When he was a baby all we heard was Let Him Cry It Out. That was the new way to teach them lessons. Reject their cries. As if we could tell then which cries were serious and which were not. Which were meant for attention and coddling and which were cries of pain. Before that we’d heard they need to sleep on their bellies. After that it was their backs. Every time something new came up they talked about SIDS. No one fucking knew anything really. Including us. But we were driven by fear. The time I was left alone with him he started fussing lightly. Then it escalated. Let Him Cry It Out. It didn’t feel right. I wasn’t a smothering father or an enabler or a pushover. I wasn’t cut out for that yes and I was a hard man with nasty physical scars and god knows what else on the inside but it still didn’t feel right. He was screaming and yelling and flailing his arms and sausage legs. Let Him Cry It Out. It didn’t feel right inside my chest. Inside my heart. My stomach was in shambles the entire time he yelled. He went on like that for two and a half hours. During that time I rejected him repeatedly. Because that’s what they said to do. That was the new way to teach them lessons. To teach them to be independent. Independent. Infants. I was a hard man but that sure as shit didn’t feel right. Everything they had told us seemed wrong. I didn’t know what to do. I wasn’t cut out for that. Wasn’t ready. Didn’t have any idea. Let Him Cry It Out. Two and a half hours. He was persistent my son. He was definitely that. When I was seven my father would find a tavern out in the country and tell me to sit on the ground outside and wait for him. Don’t say nothing don’t do nothing don’t get up even to piss. If you have to piss you pull it out and piss right here where you’re sitting. If you have to shit you shit in your pants and wash them later. That was rejection. I loved my father though. He told fantastic stories all the time to everyone.
I hear my son from down the hallway. He’s crying. What is it are you all right? I don’t ever wanna go to maths he says. I hate maths. I hate everything about it. I tell him I used to hate it too. I tell him about my maths teacher an old sardonic hag with flabby skin and flesh hanging from her upper arms with a preference for hitting students on their knuckles with her ruler. Edge down. Or pulling their ears. Or pulling from their sideburns. But we used to laugh to ourselves at those flabby bags swinging as she wrote nonsensical shit on the blackboard. I used to hate maths too son. And then something happened. I understood the logic. Later. In my thirties. And maths became the most beautiful thing for me then. It was the most pure thing in my life. Then.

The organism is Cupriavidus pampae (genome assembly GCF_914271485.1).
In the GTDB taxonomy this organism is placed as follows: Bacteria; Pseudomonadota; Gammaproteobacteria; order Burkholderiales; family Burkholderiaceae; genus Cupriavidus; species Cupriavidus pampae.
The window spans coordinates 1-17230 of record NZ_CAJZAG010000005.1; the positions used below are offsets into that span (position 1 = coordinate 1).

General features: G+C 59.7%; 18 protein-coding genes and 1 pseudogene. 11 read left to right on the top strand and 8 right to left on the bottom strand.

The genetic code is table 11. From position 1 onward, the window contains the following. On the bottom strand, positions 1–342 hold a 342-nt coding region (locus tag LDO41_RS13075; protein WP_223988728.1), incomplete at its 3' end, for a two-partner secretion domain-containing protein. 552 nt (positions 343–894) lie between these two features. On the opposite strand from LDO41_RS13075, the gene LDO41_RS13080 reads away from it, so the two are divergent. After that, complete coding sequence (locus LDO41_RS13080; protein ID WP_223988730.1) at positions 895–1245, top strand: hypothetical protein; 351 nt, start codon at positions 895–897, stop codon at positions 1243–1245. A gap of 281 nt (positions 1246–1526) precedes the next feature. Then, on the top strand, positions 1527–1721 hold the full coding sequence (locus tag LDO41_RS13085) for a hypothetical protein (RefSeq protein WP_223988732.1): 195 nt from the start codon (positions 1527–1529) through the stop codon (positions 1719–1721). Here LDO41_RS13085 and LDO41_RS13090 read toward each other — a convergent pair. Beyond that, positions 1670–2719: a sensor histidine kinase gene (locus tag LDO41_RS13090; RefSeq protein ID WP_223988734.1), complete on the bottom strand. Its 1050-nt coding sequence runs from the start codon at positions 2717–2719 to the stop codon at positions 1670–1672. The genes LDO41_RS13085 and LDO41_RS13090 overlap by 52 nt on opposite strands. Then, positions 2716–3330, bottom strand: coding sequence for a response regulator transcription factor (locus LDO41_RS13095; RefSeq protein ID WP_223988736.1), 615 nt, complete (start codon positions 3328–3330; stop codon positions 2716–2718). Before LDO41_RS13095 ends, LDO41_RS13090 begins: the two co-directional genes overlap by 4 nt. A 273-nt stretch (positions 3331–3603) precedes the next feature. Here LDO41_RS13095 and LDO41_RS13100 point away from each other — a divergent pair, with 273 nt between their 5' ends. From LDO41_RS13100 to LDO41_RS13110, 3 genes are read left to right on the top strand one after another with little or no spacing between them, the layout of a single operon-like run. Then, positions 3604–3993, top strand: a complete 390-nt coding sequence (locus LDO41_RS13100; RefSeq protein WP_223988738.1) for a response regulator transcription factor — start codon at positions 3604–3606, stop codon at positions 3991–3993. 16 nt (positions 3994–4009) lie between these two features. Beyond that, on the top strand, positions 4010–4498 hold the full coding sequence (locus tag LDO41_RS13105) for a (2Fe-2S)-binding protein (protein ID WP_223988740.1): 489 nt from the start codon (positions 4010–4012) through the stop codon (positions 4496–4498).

After my son cries his face usually opens up and it reminds me of the land after taking a beating from a hailstorm or a hurricane. Resilient and beautiful and transcendental all in one. There are probably other things I could say but I’m not good at using big words or digging too deep inside of myself. I tell my son more stories from when I was a boy. He always wants to hear those. Always has. Since the age of six maybe. Tell me about the time you were a boy he’d say always at the dinner table. And when I ran out of stories he’d ask if there were any that I may have forgotten. Any that I may not have deemed important. And to think real real hard. Real real hard dad.